So he got scared. He didn't want to leave his friends. He couldn't gather the courage to say yes. So he said no. The caretakers had told him he would be able to go to trade school and get an education- even though he lived in country that is not wheelchair- accessible.
By the time he realizes the mistake, that he should have said yes, it will be too late. He'll be kicked out, or worse, transferred to an adult mental institution.
That's why we pray so hard for these older boys, pray they will say yes to adoption. Before it's too late. And even if they say no, we continue to pray, that God will change their hearts. We remain ready to jump on a plane and go rescue them. We will never give up hope.

Wednesday, August 21, 2013

Image of God

We are all made in the image of God. Whether you are white, black, Asian, Native American, short, tall, fat, thin, it doesn't matter. We were made in the image of God. That doesn't mean just the actual "image"; what we look like on the outside.

It's the things on the inside too. Not the literal "inside" like bones, but things like feelings. We all have feelings. The way something makes us feel. The way our brains work. The sense of right and wrong. Our brains are one of the reasons I have to believe God exists. There is no way that such a complex organ could just "evolve" into existence. Something (or someone) had to create it. I'm not completely against the idea of evolution; the idea that things "evolve" to adapt to their surroundings. I know that small evolution like that happens. Like an species slowly becoming smaller to avoid capture, yes, it makes sense. But I don't believe we came from monkeys. Our brains are too intricate to have just "happened". We were made in the image of God. We're all equal. No one is any better then someone else. So why don't we treat people like that? Why do we treat others like we are so much better then them? Why do we think others are "lower" and don't deserve life?

90% of babies diagnose with Down Syndrome are aborted. 9 in 10.
90 in 100 – that is a lot of life snuffed out because of the possibility of one extra chromosome.

I'm not saying it's easy to be a parent of a child with special needs. But doesn't every child deserve a chance at life?

I've met a lot of kids with Down Syndrome, and they are some of the sweetest kids you will ever meet. But 9 in 10 potential kids with Down Syndrome are aborted. I can't stand that. And those kids that are "lucky" enough to be born? In Eastern Europe, they are deemed "unworthy" of normal life. At age 4, they are put into an adult mental institution. At only 4 years old. You probably know a four year old. A friend, a niece or nephew, maybe even your own child. Imagine if they were put into a mental institution. Four year olds may seem like they are independent, but they are not. They still need someone to make sure they get food everyday, give them baths, pick out their clothes. But in Eastern Europe, those little four years are sent to adult mental institutions, just because they were born with special needs.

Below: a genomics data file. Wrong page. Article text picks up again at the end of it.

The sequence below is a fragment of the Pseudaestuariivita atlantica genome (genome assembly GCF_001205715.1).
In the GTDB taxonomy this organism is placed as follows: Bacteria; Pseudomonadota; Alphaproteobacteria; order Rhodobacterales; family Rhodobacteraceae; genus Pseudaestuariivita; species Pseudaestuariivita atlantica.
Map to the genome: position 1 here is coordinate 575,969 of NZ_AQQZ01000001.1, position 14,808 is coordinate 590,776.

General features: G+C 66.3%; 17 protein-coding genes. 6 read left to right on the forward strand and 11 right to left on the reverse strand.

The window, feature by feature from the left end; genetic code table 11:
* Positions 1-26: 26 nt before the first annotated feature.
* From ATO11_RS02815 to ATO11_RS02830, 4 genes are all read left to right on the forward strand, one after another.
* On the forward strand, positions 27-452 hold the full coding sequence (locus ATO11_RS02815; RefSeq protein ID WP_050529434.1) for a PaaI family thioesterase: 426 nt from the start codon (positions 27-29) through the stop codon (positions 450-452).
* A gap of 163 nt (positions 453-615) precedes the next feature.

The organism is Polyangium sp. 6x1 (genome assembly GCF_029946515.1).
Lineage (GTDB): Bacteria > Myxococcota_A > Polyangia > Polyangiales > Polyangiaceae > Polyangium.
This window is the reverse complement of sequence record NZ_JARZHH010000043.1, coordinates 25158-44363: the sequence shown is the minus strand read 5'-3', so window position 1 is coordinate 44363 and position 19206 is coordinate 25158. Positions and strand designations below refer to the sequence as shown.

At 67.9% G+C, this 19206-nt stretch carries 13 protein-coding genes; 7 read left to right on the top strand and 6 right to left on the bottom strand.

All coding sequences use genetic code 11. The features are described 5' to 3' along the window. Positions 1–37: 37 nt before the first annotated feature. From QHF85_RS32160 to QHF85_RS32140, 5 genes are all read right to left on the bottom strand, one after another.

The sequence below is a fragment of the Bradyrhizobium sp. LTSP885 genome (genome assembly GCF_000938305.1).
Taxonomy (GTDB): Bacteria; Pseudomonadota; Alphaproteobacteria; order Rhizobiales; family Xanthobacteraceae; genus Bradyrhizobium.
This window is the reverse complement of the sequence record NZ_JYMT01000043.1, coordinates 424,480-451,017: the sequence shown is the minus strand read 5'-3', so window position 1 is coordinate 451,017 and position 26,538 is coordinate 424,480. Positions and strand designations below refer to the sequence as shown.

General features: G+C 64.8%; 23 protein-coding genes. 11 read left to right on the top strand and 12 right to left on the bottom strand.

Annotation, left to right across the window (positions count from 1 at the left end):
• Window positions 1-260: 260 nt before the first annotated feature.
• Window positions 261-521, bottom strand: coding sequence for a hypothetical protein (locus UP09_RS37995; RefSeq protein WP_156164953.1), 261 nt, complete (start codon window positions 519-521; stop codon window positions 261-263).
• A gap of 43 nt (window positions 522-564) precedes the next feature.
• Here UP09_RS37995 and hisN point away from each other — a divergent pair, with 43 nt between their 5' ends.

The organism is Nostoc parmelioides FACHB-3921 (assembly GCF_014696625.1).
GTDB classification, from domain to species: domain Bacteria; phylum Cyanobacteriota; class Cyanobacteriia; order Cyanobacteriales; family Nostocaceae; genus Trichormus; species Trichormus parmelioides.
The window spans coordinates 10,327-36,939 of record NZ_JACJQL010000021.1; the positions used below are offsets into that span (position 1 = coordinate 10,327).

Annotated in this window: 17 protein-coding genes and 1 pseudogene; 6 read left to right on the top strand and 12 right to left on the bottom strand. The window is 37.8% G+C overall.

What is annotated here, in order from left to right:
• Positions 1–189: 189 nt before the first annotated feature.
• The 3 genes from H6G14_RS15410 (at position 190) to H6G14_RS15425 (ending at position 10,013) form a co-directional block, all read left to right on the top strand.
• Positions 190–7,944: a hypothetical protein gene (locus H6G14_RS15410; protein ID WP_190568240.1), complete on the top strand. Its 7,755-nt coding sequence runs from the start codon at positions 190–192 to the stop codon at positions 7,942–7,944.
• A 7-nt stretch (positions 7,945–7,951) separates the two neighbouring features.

Before you start booing Eastern Europe, remember, in America, we used to do that too. We still have a few mental institutions, "homes", for those with special needs. Luckily we've started to move past that. Theo was one of those ones that was "lucky" enough to be born. I don't know his full story, but his mother gave him up. Maybe she couldn't raise a child. Maybe she wanted to keep him, but her friends and family talked her out of it. Whatever the reason, he was given up. Now he's older, and he's in a mental institution. Yes, it's one of the "better" ones. He was one of the few boys that was put into the "Happy Home" next to the orphanage, where it is a little more like a home, where they get a little more attention.

But it's still an orphanage.

All because he was born with cerebral palsy. A sweet, gentle, happy little boy, was doomed by his country because of something that wasn't his fault. Cerebral Palsy isn't a death sentence. With therapy, he could probably live a pretty normal life. But he needs a family for that. Are you his family?